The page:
Recently, a similar situation in Srinagar due to heavy showers turned into flash floods leading to massive destruction. We have seen catastrophes in Mumbai, Hyderabad and even in Delhi. It is one of the biggest challenges; at a time when the government of India has made a fiscal allocation of ₹500 crores for building 100 smart cities. It’s time to reconsider the challenges of global climate change.
The United Nations Framework Convention on Climate Change (UNFCCC) in the Inter-Governmental Panel on Climate Change (IPCC) in its 5th Assessment Report expressed deep concern over the rising risk of climate change in urban areas.The report forecasted localised and heavy rainfall within a short span of time in South Asia. Therefore, we need to develop climate resilient disaster mitigation and preparedness measures to minimise the vulnerability of urban flooding. We need to build resilience and enable sustainable development to accelerate successful climate change prevention tactics globally.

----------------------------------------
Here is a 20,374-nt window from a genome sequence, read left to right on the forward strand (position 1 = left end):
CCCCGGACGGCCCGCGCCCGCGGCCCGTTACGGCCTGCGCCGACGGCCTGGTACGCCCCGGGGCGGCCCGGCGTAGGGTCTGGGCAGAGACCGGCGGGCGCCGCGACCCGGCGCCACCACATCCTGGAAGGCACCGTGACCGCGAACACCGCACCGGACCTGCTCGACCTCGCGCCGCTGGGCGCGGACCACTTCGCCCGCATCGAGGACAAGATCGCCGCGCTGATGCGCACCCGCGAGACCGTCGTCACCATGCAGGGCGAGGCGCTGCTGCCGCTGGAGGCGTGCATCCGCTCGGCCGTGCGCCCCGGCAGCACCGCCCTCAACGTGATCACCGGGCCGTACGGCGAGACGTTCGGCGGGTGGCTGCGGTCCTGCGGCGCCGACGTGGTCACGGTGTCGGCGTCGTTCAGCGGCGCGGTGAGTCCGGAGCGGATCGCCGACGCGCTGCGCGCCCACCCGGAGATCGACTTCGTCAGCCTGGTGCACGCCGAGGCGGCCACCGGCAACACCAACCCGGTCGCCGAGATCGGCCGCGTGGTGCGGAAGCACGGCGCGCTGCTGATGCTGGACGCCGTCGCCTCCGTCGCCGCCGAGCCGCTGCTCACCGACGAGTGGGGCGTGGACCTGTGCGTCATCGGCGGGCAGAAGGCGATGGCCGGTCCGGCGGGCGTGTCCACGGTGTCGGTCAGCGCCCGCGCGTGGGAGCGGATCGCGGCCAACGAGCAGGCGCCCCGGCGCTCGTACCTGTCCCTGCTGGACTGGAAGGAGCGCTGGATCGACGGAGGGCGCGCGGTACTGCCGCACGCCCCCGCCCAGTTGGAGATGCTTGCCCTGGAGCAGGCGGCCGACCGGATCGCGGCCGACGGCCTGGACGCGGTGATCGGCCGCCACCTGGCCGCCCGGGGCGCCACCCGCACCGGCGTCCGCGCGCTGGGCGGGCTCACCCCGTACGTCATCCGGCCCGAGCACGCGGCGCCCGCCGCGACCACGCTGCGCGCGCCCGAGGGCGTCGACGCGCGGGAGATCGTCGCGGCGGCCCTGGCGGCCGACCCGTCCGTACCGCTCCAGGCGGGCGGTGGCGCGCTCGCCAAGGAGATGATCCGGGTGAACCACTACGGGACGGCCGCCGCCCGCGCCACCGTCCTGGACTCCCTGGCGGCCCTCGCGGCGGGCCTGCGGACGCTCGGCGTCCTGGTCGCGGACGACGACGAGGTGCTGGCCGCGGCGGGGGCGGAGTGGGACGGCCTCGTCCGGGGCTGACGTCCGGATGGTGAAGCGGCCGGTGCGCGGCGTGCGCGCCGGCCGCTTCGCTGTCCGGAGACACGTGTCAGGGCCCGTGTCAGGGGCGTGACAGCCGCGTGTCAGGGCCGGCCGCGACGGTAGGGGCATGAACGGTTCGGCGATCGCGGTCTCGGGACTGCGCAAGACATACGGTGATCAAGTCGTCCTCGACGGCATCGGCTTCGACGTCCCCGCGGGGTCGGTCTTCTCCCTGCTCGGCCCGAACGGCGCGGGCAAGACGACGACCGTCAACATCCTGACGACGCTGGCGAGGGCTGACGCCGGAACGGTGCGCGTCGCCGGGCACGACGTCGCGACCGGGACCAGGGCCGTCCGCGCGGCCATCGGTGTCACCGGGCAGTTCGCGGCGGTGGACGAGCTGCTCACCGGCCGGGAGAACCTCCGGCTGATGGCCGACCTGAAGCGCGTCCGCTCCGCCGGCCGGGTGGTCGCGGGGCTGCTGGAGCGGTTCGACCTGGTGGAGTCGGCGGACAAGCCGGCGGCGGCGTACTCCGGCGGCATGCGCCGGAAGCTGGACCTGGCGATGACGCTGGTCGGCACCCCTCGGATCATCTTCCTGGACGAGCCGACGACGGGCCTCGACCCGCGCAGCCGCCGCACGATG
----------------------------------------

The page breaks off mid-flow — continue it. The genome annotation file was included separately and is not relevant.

The risks are amplified for those lacking essential infrastructure and services or living in poor housing and exposed areas. Multilevel urban risk governance will build a sustainable plan for an inclusive urban environment. The state chief minister had set up a committee on July 17, 2014 after a prolonged duration of inaction to study the problem and remedial measures. Such committees are just a time healer to control civilian anger and anguish and they have nothing to do with addressing public grievances. Building an advanced drainage network with a sustainable waste management structure will make Guwahati, a city gateway of global tourism.